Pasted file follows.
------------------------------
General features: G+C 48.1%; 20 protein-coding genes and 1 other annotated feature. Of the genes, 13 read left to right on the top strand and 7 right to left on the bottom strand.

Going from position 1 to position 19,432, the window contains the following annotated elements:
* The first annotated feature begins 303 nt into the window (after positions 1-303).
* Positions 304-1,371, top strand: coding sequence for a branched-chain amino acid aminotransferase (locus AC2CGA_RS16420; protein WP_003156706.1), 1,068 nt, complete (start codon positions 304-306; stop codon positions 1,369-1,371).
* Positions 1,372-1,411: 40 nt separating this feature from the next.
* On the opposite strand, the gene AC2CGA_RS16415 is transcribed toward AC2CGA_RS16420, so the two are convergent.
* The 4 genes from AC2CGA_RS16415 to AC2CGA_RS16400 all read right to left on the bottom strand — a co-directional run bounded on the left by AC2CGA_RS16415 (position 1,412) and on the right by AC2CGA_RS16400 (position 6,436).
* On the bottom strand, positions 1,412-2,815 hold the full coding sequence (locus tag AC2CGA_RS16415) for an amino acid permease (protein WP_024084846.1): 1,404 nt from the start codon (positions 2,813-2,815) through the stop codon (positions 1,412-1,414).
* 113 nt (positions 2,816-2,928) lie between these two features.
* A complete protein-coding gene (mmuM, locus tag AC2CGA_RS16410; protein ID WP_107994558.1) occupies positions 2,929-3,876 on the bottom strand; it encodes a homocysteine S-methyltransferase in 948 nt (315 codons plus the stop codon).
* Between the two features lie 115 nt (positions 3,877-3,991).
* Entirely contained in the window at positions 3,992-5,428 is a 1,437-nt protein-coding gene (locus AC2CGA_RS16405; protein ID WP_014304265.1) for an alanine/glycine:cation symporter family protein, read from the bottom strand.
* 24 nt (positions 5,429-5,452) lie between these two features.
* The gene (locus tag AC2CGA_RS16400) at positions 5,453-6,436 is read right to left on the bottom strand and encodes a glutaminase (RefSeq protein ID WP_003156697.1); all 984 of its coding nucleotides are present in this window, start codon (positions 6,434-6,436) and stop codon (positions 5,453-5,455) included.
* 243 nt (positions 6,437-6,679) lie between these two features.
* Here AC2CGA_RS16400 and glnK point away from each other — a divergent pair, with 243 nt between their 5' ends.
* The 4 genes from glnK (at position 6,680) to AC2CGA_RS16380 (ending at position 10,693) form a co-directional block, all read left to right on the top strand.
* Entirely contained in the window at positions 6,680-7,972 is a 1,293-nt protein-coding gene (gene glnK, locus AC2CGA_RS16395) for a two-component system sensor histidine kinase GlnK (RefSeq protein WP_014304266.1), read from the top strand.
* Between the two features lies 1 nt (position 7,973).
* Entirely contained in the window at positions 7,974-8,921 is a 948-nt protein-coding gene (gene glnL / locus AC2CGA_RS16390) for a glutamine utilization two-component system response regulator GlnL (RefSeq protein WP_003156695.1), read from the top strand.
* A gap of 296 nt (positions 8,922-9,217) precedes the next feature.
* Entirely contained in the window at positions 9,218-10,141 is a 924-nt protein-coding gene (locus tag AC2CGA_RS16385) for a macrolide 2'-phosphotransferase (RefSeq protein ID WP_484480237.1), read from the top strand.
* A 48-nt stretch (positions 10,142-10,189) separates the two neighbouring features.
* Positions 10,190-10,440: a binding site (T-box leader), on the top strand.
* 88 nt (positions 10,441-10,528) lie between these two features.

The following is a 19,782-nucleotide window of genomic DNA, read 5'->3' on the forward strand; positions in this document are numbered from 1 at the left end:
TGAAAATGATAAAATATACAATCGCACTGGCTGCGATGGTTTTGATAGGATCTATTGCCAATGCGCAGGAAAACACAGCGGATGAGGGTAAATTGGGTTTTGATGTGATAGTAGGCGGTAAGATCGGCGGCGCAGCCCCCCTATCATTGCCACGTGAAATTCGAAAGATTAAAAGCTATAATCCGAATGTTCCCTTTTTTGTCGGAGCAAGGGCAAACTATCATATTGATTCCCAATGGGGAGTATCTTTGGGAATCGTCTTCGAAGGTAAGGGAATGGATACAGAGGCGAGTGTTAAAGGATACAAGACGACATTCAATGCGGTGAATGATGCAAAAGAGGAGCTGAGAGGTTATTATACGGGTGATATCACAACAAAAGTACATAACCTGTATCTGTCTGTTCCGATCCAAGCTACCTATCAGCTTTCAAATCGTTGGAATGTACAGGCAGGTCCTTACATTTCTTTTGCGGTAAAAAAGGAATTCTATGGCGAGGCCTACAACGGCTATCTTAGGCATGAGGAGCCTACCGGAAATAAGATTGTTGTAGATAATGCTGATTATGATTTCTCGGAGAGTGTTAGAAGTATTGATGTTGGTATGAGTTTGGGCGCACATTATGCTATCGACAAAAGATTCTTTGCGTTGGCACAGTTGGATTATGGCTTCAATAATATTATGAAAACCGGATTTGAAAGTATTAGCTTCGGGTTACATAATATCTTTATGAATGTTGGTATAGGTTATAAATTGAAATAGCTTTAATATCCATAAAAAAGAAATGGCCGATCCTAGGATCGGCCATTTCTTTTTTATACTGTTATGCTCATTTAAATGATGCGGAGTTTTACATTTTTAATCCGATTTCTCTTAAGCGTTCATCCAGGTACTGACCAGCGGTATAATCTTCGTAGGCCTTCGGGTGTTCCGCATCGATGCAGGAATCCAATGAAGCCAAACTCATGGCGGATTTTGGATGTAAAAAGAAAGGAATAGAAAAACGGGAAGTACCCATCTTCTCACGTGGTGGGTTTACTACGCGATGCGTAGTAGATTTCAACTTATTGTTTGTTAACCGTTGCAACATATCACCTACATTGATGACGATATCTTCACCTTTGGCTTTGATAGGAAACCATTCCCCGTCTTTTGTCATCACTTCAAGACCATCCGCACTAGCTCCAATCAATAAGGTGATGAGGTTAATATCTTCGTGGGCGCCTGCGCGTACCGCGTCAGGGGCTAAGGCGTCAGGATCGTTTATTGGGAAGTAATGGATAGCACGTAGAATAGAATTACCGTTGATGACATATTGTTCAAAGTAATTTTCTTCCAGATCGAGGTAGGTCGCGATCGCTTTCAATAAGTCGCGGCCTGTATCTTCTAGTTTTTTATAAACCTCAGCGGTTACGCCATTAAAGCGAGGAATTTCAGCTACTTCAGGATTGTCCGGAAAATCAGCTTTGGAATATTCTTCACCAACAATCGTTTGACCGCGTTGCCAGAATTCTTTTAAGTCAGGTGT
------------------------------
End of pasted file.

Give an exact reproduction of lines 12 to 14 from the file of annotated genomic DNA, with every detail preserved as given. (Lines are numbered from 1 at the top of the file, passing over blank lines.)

* Entirely contained in the window at positions 3,992-5,428 is a 1,437-nt protein-coding gene (locus AC2CGA_RS16405; protein ID WP_014304265.1) for an alanine/glycine:cation symporter family protein, read from the bottom strand.
* 24 nt (positions 5,429-5,452) lie between these two features.
* The gene (locus tag AC2CGA_RS16400) at positions 5,453-6,436 is read right to left on the bottom strand and encodes a glutaminase (RefSeq protein ID WP_003156697.1); all 984 of its coding nucleotides are present in this window, start codon (positions 6,434-6,436) and stop codon (positions 5,453-5,455) included.